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Crossfield school receives $10,000 grant to support music

A local school is celebrating the addition of numerous new instruments for its music department thanks to a grant from MusiCounts.

A local school is celebrating the addition of numerous new instruments for its music department thanks to a grant from MusiCounts.

MusiCounts, Canada’s music education charity, donated $560,000 worth of new instruments to 71 deserving schools across Canada as part of the 2010-2011 Band Aid Grants.

W.G. Murdoch School in Crossfield received $10,000 to go toward the purchase of new musical instruments.

“What we found interesting about W.G. Murdoch is the fact that it is such a robust program,” said Steve Cranwell, executive director of MusiCounts.

“The numbers have decreased in recent years because of the cuts because the arts are the first to go. We were so impressed with the school band’s efforts to fundraise, their participation in community festivals and competitions, and the support from the community including the mayor.”

According to Cranwell, schools are chosen for the program based on economic need, inventory and condition of instruments, number of students, dedication of school staff, music programs and the overall impact the grant would make within the school and the community.

W.G. Murdoch School principal Greg Roberts said he was “tickled pink by the donation.”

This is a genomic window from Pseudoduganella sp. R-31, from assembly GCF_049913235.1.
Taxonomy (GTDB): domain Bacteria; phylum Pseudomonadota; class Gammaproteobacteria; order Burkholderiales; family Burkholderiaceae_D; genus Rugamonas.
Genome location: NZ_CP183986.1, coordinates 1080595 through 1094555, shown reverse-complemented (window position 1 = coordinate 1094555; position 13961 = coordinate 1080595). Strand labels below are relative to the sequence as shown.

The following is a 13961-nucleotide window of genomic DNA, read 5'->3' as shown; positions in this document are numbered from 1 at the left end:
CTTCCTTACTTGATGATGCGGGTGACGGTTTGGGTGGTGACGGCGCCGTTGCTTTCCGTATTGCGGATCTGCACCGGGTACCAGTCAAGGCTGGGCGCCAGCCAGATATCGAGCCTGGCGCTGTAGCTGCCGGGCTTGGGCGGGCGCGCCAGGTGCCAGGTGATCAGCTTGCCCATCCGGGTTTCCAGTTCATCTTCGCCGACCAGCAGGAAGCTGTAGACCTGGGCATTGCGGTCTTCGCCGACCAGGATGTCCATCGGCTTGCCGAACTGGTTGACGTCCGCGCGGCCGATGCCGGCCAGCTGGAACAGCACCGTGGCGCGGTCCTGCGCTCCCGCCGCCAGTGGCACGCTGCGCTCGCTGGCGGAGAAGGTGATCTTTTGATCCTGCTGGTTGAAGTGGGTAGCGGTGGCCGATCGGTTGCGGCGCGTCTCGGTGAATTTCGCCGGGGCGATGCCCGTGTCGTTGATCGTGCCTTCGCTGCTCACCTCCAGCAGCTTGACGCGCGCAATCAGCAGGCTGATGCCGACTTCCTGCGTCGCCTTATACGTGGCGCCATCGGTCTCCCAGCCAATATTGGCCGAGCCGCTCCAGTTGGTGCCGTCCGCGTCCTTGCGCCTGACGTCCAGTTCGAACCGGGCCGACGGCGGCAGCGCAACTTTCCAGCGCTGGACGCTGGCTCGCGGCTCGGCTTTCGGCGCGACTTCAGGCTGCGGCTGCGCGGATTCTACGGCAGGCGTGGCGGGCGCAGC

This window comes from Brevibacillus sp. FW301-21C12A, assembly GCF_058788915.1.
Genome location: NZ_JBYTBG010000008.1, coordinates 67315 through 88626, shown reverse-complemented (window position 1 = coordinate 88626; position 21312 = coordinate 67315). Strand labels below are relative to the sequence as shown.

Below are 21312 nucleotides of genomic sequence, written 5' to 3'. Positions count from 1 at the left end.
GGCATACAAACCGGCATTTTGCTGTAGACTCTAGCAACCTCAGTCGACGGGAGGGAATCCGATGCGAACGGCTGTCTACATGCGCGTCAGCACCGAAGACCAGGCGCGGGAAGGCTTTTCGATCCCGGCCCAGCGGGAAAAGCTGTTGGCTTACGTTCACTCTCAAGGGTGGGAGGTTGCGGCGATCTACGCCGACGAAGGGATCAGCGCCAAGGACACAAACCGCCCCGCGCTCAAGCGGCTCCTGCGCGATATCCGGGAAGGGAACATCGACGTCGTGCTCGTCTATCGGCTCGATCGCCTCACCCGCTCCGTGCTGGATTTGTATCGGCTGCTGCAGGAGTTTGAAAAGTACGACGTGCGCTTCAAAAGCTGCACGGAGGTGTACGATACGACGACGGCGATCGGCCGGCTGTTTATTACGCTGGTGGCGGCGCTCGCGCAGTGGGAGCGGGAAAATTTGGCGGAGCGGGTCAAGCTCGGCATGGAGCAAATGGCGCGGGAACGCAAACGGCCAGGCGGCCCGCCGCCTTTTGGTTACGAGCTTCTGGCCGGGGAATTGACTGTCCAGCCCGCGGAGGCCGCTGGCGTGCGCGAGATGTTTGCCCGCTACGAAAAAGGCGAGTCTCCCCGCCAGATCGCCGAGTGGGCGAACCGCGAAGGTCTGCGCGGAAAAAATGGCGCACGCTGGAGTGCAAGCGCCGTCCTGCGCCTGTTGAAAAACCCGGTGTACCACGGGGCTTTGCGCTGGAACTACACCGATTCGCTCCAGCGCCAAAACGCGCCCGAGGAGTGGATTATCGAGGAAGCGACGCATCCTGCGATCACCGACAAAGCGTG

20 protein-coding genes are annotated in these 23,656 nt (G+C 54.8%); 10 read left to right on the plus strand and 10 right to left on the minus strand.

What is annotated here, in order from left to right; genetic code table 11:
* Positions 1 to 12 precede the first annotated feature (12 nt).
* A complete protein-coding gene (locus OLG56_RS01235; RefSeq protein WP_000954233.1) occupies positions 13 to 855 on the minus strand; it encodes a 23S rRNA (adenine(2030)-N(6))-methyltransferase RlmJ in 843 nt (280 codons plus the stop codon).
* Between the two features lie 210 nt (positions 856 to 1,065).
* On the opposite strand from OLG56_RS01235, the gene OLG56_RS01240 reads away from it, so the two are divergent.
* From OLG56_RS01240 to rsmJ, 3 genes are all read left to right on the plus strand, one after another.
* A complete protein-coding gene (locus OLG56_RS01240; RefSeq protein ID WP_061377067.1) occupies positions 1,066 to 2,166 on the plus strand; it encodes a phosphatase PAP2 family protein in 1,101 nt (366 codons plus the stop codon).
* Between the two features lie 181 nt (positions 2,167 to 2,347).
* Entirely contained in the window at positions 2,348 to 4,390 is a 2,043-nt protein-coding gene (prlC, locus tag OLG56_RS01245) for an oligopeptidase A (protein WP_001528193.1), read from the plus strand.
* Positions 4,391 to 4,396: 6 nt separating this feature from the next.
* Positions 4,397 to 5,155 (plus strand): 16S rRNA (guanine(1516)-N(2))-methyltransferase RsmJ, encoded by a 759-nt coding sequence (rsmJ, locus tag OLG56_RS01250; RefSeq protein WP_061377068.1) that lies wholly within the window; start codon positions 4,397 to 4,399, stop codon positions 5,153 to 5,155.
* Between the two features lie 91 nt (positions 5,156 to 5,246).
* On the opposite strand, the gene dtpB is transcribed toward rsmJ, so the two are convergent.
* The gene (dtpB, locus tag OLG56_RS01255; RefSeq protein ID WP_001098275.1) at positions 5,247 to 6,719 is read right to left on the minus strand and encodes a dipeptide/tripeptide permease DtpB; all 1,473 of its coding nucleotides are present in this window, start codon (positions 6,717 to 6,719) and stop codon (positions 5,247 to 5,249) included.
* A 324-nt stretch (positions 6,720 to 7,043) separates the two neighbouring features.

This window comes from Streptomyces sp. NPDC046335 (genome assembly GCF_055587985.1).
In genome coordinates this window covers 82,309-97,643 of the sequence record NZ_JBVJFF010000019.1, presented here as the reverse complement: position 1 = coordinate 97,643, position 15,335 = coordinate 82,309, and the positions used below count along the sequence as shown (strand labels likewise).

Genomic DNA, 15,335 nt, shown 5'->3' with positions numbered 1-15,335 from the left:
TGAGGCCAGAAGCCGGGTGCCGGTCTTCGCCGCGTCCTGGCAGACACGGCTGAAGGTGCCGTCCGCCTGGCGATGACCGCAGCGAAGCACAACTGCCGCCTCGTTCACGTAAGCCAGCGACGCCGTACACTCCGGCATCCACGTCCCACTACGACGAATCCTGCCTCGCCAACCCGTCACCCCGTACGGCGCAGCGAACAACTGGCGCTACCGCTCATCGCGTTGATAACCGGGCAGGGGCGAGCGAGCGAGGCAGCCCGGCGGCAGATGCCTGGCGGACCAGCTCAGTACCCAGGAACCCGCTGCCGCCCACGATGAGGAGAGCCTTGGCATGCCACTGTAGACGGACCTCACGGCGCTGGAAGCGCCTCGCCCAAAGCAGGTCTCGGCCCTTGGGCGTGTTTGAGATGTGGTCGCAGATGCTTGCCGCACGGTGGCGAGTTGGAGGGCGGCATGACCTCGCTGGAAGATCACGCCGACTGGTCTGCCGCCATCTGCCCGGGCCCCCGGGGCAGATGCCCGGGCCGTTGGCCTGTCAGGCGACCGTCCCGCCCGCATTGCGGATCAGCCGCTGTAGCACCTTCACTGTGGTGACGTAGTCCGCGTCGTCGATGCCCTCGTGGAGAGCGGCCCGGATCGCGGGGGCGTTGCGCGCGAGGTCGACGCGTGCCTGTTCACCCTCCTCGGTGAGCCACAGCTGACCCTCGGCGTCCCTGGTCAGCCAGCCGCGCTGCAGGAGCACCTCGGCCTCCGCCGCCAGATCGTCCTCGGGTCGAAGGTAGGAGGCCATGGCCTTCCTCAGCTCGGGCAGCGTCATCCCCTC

“We are looking for ways to help support our students and a significant amount of students in our school are interested in music,” he said, adding about 25 per cent of the student population is involved in music programs.

Roberts attributed the donation to the school’s music teacher Pam Curran, who applied for the grant.

“We are extremely fortunate,” said Curran.

“We were very lucky to be one of the few Alberta schools that received this money.”

Curran said she plans to buy a new drum set, trumpet, flute, clarinet and alto saxophone.

Cranwell said the goal of MusiCounts is to keep music education alive because it increases spatial awareness in children’s brains, which improves math and science skills.

“It improves creativity for students who are not academically inclined,” he said.

“It creates opportunities and teaches children how to work together and create relationships that last a lifetime.”

Curran and Roberts agreed.

“Learning music spills over into other areas allowing kids to express themselves, builds confidence and lets them excel at something,” said Curran.

“They learn to stay committed to something and become team players,” added Roberts.

“It is a rich learning experience.”

Roberts said the school has a goal of making music affordable and available to all students in the next two to three years.

Since MusiCounts was established in 1997, more than $4 million has been donated impacting 238 post secondary music program graduates and more than 325,000 individual students, their schools and communities, from coast to coast. For more information, visit

Airdrie City View Staff

About the Author: Airdrie City View Staff

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